South Korea Protests Japan’s Report on Sexual Slavery Apology

South Korea lodged an official protest with Japan over its review of a 1993 apology to women trafficked to Japanese military brothels across Asia before and during World War II.

Vice Foreign Minister Cho Tae-yong summoned Japanese Ambassador Koro Bessho to the ministry to protest over a report released June 20 concluding that Japan consulted with South Korea over the language of the apology. The so-called Kono Statement aimed to show that Japan acknowledged and took responsibility for the action of the Imperial Army.

South Korea has said the investigation that led to the report, which aimed to review the evidence given by victims of the Imperial Army’s sexual trafficking, was an effort to backtrack on Japan’s apologies over wartime atrocities.

Chief Cabinet Secretary Yoshihide Suga confirmed today that Japan’s ambassador had been summoned in Seoul and that Bessho explained Japan’s point of view on the issue.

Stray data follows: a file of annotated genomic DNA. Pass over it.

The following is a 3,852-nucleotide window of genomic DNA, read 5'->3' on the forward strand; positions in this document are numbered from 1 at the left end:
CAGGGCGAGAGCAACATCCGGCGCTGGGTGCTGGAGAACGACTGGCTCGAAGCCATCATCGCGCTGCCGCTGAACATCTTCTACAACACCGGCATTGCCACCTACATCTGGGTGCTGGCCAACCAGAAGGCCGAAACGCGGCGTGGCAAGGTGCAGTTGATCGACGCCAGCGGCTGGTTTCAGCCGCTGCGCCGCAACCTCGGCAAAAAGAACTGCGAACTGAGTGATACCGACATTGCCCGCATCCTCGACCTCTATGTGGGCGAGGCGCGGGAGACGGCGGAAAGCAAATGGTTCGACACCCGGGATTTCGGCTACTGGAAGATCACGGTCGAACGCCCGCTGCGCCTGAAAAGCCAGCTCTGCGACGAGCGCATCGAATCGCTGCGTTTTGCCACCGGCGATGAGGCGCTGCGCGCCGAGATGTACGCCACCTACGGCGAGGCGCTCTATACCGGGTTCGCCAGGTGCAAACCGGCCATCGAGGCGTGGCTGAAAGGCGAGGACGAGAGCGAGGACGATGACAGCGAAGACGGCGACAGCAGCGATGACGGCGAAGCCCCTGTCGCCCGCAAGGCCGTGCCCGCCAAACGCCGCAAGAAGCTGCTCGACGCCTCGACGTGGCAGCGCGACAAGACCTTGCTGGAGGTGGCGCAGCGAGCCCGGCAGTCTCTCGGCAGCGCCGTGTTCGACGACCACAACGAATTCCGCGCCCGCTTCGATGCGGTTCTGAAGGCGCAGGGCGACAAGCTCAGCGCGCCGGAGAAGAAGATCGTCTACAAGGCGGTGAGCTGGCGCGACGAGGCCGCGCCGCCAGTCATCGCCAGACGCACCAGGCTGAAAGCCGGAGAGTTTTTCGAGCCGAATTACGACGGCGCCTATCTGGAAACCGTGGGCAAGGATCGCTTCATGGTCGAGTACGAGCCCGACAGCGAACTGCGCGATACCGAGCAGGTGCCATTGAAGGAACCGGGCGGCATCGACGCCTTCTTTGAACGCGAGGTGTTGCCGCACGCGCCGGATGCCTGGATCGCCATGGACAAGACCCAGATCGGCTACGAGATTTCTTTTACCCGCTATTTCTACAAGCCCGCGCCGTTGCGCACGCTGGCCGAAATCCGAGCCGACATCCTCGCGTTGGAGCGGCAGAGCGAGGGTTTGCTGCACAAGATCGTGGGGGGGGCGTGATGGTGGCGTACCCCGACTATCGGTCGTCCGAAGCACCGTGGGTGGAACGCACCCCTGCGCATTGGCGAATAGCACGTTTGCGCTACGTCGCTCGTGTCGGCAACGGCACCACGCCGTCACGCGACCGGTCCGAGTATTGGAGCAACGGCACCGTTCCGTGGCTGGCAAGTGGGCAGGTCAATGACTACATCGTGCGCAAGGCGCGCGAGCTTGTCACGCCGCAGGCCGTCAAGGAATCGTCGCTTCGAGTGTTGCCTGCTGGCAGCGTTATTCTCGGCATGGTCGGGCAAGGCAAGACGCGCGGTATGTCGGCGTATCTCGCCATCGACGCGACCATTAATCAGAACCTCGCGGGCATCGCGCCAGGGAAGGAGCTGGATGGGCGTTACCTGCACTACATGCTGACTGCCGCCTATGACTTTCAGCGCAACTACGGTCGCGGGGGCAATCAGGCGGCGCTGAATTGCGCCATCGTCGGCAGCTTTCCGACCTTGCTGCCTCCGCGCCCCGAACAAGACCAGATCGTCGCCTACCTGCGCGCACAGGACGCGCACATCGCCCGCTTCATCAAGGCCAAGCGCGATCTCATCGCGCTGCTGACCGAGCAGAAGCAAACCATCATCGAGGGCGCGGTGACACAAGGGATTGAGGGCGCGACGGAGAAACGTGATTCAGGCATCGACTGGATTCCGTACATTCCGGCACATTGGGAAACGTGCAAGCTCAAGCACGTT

South Korean President Park Geun Hye has said Japan must address the issue of the comfort women, many from Korea, who were trafficked in military brothels, before ties between the two countries can improve. Japan’s Prime Minister Shinzo Abe and Park have yet to hold a bilateral summit.

China, which has accused Abe of trying to revive Japanese militarism, was also critical of the report.

“The forced recruitment of comfort women is a serious crime against humanity committed by the Japanese military during the Second World War,” Foreign Ministry spokeswoman Hua Chunying said at a briefing in Beijing today. “The evidence is ironclad. These investigations further expose Japan’s reluctance to face up to history.”

Before it's here, it's on the Bloomberg Terminal.